InformalProtocols are constructs which allow you to share a common programming interface between two classes without them having to inherit from any specific object (except for NSObject).
They are generally made with a category on NSObject that has no implementation associated with it, but if you had reason to, you could restrict it to another class (but would there really be a point?).
See FormalProtocols for a brief discussion on the differences between FormalProtocols and InformalProtocols.
See ProtocolsTooCasualSmell for a discussion on when InformalProtocols are bad; see also CategoriesAreBad for general category discussion.
To ‘define’ an informal protocol, MyCustomViewDelegate you would usually say
@interface NSObject (MyCustomViewDelegate)
and that’s it. I’d usually put this declaration on MyCustomView.h.
What does it do?
Note that we don’t use @protocol at all. That’s for a FormalProtocol. The name of the protocol is not something you can use at runtime either. Basically, this just shuts the compiler up and trusts you to make sure everything works.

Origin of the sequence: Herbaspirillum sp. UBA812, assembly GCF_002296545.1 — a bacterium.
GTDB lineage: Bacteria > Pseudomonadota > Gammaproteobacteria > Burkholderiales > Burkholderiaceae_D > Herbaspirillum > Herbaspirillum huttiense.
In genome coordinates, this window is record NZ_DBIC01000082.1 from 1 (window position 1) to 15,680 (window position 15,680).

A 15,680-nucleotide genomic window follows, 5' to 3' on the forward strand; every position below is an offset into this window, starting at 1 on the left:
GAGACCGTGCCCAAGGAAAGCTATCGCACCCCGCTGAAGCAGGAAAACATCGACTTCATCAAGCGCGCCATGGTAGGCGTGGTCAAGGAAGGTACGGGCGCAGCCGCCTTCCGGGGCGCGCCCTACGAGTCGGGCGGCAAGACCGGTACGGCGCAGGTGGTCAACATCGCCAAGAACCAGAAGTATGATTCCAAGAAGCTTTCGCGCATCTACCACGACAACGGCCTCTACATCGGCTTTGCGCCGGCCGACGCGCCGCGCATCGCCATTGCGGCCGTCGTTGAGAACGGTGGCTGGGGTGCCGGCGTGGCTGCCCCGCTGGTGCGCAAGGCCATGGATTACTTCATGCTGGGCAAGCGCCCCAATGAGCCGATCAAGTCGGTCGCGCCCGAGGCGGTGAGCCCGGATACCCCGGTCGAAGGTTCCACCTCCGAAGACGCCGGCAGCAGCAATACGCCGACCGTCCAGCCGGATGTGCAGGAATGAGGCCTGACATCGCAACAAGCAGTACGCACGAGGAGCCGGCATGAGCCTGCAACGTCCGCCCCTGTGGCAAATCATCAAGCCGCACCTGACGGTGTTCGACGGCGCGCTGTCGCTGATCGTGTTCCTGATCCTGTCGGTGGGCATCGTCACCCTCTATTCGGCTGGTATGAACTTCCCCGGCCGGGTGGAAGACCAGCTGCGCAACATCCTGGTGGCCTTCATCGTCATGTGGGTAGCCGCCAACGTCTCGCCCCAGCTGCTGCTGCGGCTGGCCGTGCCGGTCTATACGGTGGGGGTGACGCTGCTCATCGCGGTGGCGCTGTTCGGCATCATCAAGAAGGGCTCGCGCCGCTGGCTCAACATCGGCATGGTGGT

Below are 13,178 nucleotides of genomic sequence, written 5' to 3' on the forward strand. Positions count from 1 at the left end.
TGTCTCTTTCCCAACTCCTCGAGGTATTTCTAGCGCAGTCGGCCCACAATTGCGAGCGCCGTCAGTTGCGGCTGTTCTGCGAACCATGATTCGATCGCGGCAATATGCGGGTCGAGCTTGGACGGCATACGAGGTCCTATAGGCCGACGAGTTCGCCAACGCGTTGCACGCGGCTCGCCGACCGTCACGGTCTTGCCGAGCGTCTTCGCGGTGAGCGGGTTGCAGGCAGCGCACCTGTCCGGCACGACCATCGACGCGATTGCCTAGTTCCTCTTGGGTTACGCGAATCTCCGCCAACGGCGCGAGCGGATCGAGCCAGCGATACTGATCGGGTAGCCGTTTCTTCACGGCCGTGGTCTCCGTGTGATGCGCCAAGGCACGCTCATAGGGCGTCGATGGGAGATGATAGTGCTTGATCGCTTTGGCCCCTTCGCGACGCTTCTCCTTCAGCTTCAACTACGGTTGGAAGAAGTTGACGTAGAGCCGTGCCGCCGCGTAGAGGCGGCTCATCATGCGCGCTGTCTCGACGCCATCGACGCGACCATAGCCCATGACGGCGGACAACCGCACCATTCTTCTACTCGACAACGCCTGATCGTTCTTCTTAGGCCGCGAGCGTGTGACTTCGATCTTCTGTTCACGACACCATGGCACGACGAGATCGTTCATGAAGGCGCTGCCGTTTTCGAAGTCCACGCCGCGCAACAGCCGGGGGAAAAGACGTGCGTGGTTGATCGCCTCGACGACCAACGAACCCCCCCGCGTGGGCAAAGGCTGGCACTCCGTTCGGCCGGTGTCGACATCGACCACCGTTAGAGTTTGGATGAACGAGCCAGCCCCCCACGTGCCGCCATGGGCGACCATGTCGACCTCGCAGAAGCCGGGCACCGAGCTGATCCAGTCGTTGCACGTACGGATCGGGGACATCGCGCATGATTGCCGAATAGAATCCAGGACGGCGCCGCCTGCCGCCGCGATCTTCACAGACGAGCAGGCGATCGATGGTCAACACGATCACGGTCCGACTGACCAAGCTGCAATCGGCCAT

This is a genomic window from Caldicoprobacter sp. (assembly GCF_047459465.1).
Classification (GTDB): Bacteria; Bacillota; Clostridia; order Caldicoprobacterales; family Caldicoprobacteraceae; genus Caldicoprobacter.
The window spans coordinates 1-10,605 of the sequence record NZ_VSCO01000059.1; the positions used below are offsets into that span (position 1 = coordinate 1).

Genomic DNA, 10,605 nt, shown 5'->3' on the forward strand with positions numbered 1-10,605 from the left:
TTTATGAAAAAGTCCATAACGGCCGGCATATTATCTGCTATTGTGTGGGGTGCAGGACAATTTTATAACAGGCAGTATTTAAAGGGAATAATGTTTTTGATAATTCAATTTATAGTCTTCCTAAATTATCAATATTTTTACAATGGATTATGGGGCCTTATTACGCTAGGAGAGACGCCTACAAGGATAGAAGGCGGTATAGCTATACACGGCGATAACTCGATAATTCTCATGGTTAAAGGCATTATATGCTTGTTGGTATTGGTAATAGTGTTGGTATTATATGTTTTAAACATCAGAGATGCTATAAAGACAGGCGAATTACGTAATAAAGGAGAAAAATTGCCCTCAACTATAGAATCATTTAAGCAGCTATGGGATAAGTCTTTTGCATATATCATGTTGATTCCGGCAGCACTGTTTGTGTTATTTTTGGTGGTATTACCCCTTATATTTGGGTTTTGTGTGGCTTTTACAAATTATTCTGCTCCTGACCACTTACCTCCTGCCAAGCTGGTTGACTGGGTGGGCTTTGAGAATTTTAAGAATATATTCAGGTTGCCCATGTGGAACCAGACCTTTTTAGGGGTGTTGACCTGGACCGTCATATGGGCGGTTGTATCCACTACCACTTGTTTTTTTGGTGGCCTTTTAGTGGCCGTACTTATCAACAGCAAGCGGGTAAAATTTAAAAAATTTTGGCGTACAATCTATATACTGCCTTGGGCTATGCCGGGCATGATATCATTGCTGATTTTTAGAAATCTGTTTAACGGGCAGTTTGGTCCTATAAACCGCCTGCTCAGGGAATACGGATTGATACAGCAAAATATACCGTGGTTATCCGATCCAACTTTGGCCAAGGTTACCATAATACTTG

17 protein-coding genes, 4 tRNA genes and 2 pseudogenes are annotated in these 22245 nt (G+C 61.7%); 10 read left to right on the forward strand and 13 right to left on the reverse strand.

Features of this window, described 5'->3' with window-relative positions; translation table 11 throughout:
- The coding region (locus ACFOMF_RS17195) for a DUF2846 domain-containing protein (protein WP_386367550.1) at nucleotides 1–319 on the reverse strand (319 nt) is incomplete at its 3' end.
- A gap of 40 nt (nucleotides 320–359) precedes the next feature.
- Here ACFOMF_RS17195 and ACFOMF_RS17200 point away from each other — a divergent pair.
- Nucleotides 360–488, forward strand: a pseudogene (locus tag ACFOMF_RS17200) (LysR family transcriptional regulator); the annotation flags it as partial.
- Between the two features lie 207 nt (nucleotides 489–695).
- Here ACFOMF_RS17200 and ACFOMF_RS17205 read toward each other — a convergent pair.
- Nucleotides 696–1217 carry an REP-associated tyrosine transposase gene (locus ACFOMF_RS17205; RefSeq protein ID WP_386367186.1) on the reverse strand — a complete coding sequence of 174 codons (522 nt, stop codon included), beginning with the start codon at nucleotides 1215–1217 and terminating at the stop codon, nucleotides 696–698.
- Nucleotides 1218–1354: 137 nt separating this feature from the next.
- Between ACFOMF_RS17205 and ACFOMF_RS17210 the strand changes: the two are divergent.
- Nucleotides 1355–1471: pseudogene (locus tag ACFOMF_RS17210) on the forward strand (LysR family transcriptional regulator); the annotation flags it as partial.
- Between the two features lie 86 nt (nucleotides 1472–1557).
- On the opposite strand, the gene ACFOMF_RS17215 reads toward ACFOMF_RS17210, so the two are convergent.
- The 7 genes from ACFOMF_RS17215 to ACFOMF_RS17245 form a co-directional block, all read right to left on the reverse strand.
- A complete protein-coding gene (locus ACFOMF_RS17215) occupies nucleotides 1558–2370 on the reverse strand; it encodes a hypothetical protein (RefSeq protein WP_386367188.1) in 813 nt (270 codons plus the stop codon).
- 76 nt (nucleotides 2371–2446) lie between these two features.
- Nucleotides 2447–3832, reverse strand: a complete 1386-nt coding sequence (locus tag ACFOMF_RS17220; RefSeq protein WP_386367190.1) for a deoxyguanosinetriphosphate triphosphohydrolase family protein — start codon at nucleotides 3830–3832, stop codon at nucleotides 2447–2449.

Okay, so say you want to use MyController as a MyCustomViewDelegate. What do you do?
You implement - (id)myCustomView:(MyCustomView *)aCustomView parameterWithObject:(id)anObject on MyController.m.
It doesn’t matter whether you include a declaration of the method on MyController.h since it’s already been declared as a method of NSObject. Declare it again if you think it illuminates the use of the object. Again, nowhere does something like @implementation MyController
(Question moving to InformalProtocolQuestion - it was distracting here)
You don’t use brackets when declaring methods in ObjC, and there has to be an @end. Code snippet has been corrected (again). Hum. The IP address logs say I killed your change, but I didn’t mean to. I guess I was editing something else? Thanks for the catch. Oh, sorry about the slightly-harsh words then. When are we going to get automatic conflict detection here? Sigh. I guess you can delete this whole part after reading.